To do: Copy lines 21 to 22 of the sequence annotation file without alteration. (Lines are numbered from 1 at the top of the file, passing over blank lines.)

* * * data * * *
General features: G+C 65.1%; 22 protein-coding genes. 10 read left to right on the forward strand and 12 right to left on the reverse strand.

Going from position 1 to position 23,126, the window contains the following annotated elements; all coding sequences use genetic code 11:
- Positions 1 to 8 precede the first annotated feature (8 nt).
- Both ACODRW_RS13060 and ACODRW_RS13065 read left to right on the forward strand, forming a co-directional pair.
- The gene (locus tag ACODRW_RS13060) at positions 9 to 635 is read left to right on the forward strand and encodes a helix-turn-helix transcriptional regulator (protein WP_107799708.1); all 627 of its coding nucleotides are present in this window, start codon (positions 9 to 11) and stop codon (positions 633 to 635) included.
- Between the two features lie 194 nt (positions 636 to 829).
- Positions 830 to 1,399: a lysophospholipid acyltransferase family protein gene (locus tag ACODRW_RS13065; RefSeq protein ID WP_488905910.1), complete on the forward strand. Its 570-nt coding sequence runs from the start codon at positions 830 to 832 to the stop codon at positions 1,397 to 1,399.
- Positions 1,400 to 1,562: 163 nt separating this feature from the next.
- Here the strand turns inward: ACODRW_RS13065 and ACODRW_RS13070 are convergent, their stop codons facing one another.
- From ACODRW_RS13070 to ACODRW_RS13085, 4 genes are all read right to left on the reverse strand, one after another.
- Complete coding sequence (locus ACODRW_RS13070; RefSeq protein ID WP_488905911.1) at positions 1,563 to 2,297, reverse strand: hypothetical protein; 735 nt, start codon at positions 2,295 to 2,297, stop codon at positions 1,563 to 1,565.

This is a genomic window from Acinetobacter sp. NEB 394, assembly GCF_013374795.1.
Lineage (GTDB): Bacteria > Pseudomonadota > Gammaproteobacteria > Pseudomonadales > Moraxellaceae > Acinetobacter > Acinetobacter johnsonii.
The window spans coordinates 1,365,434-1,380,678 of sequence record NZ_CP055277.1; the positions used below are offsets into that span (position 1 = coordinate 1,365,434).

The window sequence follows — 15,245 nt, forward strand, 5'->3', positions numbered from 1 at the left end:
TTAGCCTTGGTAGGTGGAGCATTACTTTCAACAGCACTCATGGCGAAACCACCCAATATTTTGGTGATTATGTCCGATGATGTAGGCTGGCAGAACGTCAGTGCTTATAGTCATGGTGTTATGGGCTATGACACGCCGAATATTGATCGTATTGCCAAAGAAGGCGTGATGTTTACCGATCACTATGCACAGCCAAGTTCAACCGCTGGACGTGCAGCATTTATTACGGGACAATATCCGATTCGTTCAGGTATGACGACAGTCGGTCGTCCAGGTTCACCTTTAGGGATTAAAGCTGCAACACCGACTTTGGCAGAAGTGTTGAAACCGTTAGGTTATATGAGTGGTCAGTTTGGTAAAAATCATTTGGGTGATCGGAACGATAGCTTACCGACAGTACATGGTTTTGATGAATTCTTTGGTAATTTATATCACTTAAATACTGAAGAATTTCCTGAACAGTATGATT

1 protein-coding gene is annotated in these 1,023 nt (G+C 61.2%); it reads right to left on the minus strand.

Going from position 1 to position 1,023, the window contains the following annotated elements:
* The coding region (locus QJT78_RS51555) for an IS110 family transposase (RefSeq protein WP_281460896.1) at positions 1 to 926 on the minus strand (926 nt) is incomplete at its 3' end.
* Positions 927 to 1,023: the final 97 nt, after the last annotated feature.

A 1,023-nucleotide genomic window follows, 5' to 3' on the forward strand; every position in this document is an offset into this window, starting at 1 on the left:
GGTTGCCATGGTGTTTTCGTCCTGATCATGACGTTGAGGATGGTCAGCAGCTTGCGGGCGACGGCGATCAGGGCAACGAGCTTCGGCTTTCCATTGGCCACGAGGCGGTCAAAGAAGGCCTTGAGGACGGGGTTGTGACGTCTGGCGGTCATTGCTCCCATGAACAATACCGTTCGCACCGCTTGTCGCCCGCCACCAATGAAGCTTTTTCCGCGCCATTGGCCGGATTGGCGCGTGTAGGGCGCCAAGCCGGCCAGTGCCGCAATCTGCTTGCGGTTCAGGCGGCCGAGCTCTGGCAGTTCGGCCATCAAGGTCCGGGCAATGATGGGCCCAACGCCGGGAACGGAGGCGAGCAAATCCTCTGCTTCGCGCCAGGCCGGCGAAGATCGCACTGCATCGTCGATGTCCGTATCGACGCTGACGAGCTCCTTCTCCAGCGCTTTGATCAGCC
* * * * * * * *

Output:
A 1,023-nucleotide genomic window follows, 5' to 3' on the forward strand; every position in this document is an offset into this window, starting at 1 on the left:
GGTTGCCATGGTGTTTTCGTCCTGATCATGACGTTGAGGATGGTCAGCAGCTTGCGGGCGACGGCGATCAGGGCAACGAGCTTCGGCTTTCCATTGGCCACGAGGCGGTCAAAGAAGGCCTTGAGGACGGGGTTGTGACGTCTGGCGGTCATTGCTCCCATGAACAATACCGTTCGCACCGCTTGTCGCCCGCCACCAATGAAGCTTTTTCCGCGCCATTGGCCGGATTGGCGCGTGTAGGGCGCCAAGCCGGCCAGTGCCGCAATCTGCTTGCGGTTCAGGCGGCCGAGCTCTGGCAGTTCGGCCATCAAGGTCCGGGCAATGATGGGCCCAACGCCGGGAACGGAGGCGAGCAAATCCTCTGCTTCGCGCCAGGCCGGCGAAGATCGCACTGCATCGTCGATGTCCGTATCGACGCTGACGAGCTCCTTCTCCAGCGCTTTGATCAGCC